Tag: evolution

How might a systems approach change the way aid supports the knowledge sector in Indonesia?

For some reason, the summer months seem to involve a lot of cups of tea (and the occasional beer) with interesting people passing through London, often at my second office in Brixton. One of last week’s conversations was with Arnaldo Pellini, who has been working for ODI on a big ‘knowledge sector initiative’ in Indonesia. […]

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Building accountability in Tanzania: applying an evolutionary/venture capitalist theory of change

A version of this post appeared yesterday on ‘People, Spaces, Deliberation’, the World Bank’s clunkily-named but interesting governance and accountability blog. I’ve been catching up on our accountability work in Tanzania recently, and it continues to be really ground-breaking. Rather than churning out the standard logical framework of activities, outputs and predicted outcomes before the […]

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What use are models of change? An experiment in Tanzania

I spent last week in Tanzania, but had to wait til I returned to internet-land before blogging on it. So this is Tanzania week on the blog.   First up, models of change (MoC). As you may have noticed, I’ve been thinking a lot about these recently. That usually involves exhausting intellectual gymnastics in seminars […]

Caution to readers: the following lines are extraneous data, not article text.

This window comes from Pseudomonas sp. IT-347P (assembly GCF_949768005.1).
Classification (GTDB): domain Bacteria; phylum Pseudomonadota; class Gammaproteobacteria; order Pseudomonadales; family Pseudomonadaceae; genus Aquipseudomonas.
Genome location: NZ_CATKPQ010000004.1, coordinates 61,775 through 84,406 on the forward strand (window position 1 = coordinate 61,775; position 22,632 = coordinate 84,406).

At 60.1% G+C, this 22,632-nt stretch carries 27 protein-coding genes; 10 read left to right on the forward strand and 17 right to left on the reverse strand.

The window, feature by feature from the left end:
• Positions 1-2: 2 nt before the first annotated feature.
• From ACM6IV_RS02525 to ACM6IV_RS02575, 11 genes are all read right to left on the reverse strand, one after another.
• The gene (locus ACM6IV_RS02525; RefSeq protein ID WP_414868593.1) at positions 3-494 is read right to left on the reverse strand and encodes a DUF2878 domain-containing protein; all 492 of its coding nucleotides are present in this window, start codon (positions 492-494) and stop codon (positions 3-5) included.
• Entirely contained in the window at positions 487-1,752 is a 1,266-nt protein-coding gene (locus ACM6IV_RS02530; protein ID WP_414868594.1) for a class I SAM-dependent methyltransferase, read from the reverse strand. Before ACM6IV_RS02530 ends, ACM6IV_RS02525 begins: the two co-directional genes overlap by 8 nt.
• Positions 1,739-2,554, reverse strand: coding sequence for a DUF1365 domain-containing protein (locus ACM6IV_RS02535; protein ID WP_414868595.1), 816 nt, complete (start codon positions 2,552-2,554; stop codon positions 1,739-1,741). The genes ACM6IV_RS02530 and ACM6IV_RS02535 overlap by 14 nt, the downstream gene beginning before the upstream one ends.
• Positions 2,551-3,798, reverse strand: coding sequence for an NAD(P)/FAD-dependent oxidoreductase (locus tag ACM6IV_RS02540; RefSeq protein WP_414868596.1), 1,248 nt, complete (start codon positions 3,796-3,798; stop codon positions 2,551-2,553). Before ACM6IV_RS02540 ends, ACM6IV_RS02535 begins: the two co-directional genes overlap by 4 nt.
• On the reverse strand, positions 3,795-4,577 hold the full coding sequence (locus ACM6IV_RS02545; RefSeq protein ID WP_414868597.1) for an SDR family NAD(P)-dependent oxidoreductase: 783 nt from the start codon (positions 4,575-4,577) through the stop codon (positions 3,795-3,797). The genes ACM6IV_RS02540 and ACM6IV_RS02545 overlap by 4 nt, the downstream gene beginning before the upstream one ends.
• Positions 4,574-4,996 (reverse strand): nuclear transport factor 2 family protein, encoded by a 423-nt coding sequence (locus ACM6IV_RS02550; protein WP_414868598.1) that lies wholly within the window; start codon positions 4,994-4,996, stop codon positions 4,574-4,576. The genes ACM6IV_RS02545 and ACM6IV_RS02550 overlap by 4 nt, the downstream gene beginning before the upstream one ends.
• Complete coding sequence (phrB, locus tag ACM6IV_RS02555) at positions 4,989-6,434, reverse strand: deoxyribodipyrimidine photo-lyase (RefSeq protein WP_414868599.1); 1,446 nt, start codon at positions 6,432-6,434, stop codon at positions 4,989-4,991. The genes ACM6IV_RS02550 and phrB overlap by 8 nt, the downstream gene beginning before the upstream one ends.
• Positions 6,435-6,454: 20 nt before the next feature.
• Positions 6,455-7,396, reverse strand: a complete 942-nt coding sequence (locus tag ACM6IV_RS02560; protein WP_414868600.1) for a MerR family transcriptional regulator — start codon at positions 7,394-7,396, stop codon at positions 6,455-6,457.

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Positive deviance: spotting the hidden innovations in development work

I just learned some new jargon – always a heady sensation. Positive deviance. Rolls off the tongue, doesn’t it? And it describes something really interesting and, I suspect, quite important. A colleague at Oxfam America, Roanne Edwards, filled me in – she has been to Mali to look at OA’s massive Saving for Change (SfC) […]

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Can we improve aid through evolution rather than planning?

Finally got round to reading ‘Beyond Planning’ Owen Barder’s CGD paper on aid reform. Owen’s a former DFID bigwig turned Ethiopia-based consultant and blogger. Here he writes like a true economist, which can be pretty heavy going, but the paper is worth persevering with. He can also write like a human being, for example in […]

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Complexity Economics, Evolution and How Change Happens

Eric Beinhocker’s book, ‘The Origin of Wealth: Evolution, Complexity and the Radical Remaking of Economics’ (for review see previous post) challenges our understanding of how change happens and the role of would-be ‘change agents’ like Oxfam.

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Complexity Economics and Evolution – a Truly Big Idea

I spent much of the Christmas break sneaking off to read chapters of Eric Beinhocker’s path-breaking 2006 book ‘The Origin of Wealth: Evolution, Complexity and the Radical Remaking of Economics’. There’s probably too much to cover in one post, so I’ll follow up this overview with some more specific reflections in the days to come.

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